Legislative (Federal and State) Developments

Since taking office, President Biden has issued Executive Orders covering topics from climate change to mask mandates.  Some of these new Executive Orders are aimed at eliminating discrimination and promoting equity at the federal level.  These directives will likely result in new requirements for private sector companies that are government contractors or subcontractors, and could require them to revise practices and policies in order to keep, or procure new, government contracts.
Continue Reading Executive Orders Impact Federal Agencies and Government Contractors

Last month, Washington, D.C. Mayor Muriel Bowser signed the Ban On Non-Compete Agreements Amendment Act of 2020, which becomes effective next week.  This law is a statutory ban on non-compete agreements that has the strength of similar bans in California, North Dakota, and Oklahoma. 
Continue Reading Washington, D.C. Passes One of the Most Robust Prohibitions on Non-Competes in the Country

Virginia became the first state in the country to pass a workplace safety standard specific to COVID-19 on July 15.  It includes hazard assessment, communication and training requirements, depending on the types of tasks employees perform at work.
Continue Reading Virginia Passes First-in-the-Nation COVID-19 Safety Standard – What it Means for Your Workplace

Virginia has enacted several new labor and employment laws that are poised to dramatically change the legal landscape for employers in Virginia, including enacting “ban the box” legislation for simple possession of marijuana. 
Continue Reading Virginia Enacts “Ban the Box” Legislation for Marijuana Possession Arrests, Charges, and Convictions

The new Democratic majority in the Virginia General Assembly wasted no time in passing numerous pieces of legislation that will change dramatically the landscape of Virginia labor and employment law and increase employer’s compliance burden and litigation dockets. Please join us for an informative and interactive discussion of these changes.
Continue Reading You’re Invited: Brave New World – A Review of Virginia’s New Labor and Employment Laws and How They Will Change the Game for Virginia Employers

As states have worked to process the millions of unemployment claims arising out of the pandemic, many questions have arisen about who is eligible for the federal Pandemic Unemployment Assistance (PUA) benefit under the CARES Act.  The Department of Labor’s most recent guidance attempts to answer many of these questions posed by the states and may be helpful to employers considering furloughs or layoffs.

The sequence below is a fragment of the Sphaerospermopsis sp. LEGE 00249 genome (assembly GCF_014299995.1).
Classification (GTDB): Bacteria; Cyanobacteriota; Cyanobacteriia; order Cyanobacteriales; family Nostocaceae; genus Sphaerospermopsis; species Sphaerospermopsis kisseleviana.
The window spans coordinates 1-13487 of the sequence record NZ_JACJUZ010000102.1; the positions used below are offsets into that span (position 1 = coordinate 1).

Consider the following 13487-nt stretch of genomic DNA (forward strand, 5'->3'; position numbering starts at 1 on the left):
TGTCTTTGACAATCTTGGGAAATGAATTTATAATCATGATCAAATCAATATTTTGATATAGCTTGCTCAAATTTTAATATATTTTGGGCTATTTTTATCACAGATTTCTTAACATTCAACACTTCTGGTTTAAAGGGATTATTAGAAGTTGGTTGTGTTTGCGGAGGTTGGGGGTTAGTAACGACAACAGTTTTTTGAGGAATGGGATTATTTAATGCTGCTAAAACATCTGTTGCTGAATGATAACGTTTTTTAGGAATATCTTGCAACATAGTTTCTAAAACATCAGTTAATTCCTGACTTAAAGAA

Continue Reading DOL Amplifies Guidance on Pandemic Unemployment Assistance Program

The Department of Labor released posters that employers with fewer than 500 employees must use to meet the notice posting requirements of the Families First Coronavirus Response Act.

The DOL issued two posters, one for federal employers, available here and one for all other covered employers, available here.  The DOL also provided a questions and answers page regarding the notice posting requirement here.


Continue Reading Department of Labor Releases Coronavirus Leave Posters

The Department of Labor released guidance Tuesday regarding the implementation of the Families First Coronavirus Response Act, including details on how employers can determine whether they are covered by the Act.
Continue Reading DOL Explains 500-Employee Threshold, Provides Other Guidance on Coronavirus Response Act

The House amended its Coronavirus Response Bill late on March 16, 2020 and sent it on to the Senate.

Paid Sick Leave Changes

 The sick leave provisions of the bill remained largely intact, and would entitle employees of employers with fewer than 500 employees to take up to 80 hours of paid sick leave for coronavirus-related reasons, including required quarantining, caring for family members with the illness, or for emergency school closings.  To review our initial summary of the bill, which includes discussion of portions of the bill that were unaffected by the technical amendments, click here.  The amendments include a $511 daily cap for leave benefits for employees with their own personal coronavirus-related medical conditions, and a $200 cap for employees caring for others with such symptoms or for school closings.

Importantly, the sick leave amendments also allow the Secretary of Labor to grant exemptions to employers where the secretary determines that imposition of the paid sick leave requirements would “jeopardize the viability of the business as a going concern.”  It also allows healthcare and emergency response employers to apply for exemptions from the Secretary of Labor so that the law would not apply to their employees.


Continue Reading UPDATE: House Amends Coronavirus Response Bill